The next question is whether European consumers will want extra Azeri gas. While European gas demand is set to be flat or decline in the coming decades, its import dependency will increase as indigenous production – particularly at the swing Dutch Groningen field – falls.
“The region will need additional gas, but these additional gas imports will have to be very competitive,” Wood Mackenzie analyst Kateryna Filippenko told NGW.
With Russian gas and US LNG readily available over the long term, European prices will remain below $9/mn Btu until the end of the 2030s, WoodMac expects.
“Azerbaijan’s remaining gas resources are costly to develop because of their remoteness and technical complexity,” Filippenko explained. “Transport costs to Europe also add over $3/mn Btu, so new Azeri volumes will struggle to compete with Russian gas and LNG no matter how geopolitically attractive they may be for Azerbaijan and Europe.”
The $40bn SGC was realised thanks to significant financial and regulatory support from the EU and also had diplomatic backing from the US, anxious to dilute Russian influence in southeast Europe.
But as Brussels adopts a tougher stance against fossil fuels, Azerbaijan may not be able to count on this support for an expansion. The European Investment Bank was a major lender to the SGC but it will not lend to projects like this by the time any possible Azeri gas export projects are ready. Alternatively, SGC’s European leg, the Trans-Adriatic Pipeline, could end up being expanded in order to flow Russian rather than Azeri gas – giving Russia an alternative entry-point into a major gas market and precisely contradicting the point of the SGC.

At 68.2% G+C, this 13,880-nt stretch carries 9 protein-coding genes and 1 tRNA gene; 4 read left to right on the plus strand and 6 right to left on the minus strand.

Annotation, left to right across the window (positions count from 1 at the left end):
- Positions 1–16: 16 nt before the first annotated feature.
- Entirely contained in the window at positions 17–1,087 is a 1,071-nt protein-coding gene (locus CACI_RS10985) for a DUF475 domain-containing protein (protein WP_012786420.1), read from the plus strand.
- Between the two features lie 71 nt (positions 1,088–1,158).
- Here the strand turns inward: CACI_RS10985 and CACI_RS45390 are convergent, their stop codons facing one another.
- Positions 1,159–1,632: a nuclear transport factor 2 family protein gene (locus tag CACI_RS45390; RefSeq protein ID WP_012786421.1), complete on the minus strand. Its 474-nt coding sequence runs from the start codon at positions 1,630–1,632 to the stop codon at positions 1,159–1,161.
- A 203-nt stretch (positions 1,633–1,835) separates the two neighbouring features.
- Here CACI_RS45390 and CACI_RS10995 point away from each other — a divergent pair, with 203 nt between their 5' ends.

“It has always been a possibility that Russia will book TAP expansion capacity for its own gas going via TurkSream, which would indeed be ironic given the initial diversification purpose of TAP,” Filippenko said. “Under EU rules, like any other shipper, Gazprom can seek to book expansion capacity in the upcoming binding phase of TAP’s market test.”
Without SGC being enlarged, prospects for gas development therefore remain weak in Azerbaijan, despite the country’s considerable reserves, estimated by BP at 2.1 trillion m3 proven. Given these conditions, Filippenko believes that in Karabagh’s case, Equinor and Socar are likely to target the field’s oil rim first, before considering its gas. Some of the gas produced may end up being reinjected to maintain pressure at some stage.
And while Azerbaijan has stranded gas assets as a result of export limitations, it is facing a supply squeeze at home. It has had to cover the shortfall with imports from Russia and Turkmenistan in recent years.
“The shortfall will be relieved when Absheron early production comes online in 2021, and longer term there are lots of options from the undeveloped resources,” Filippenko said.
Socar is also developing Azerbaijan’s gas-based petrochemicals industry, to facilitate investment in its resources. But it may struggle to advance this programme given the weak global economic outlook and the cutbacks it will have to make in response to low prices.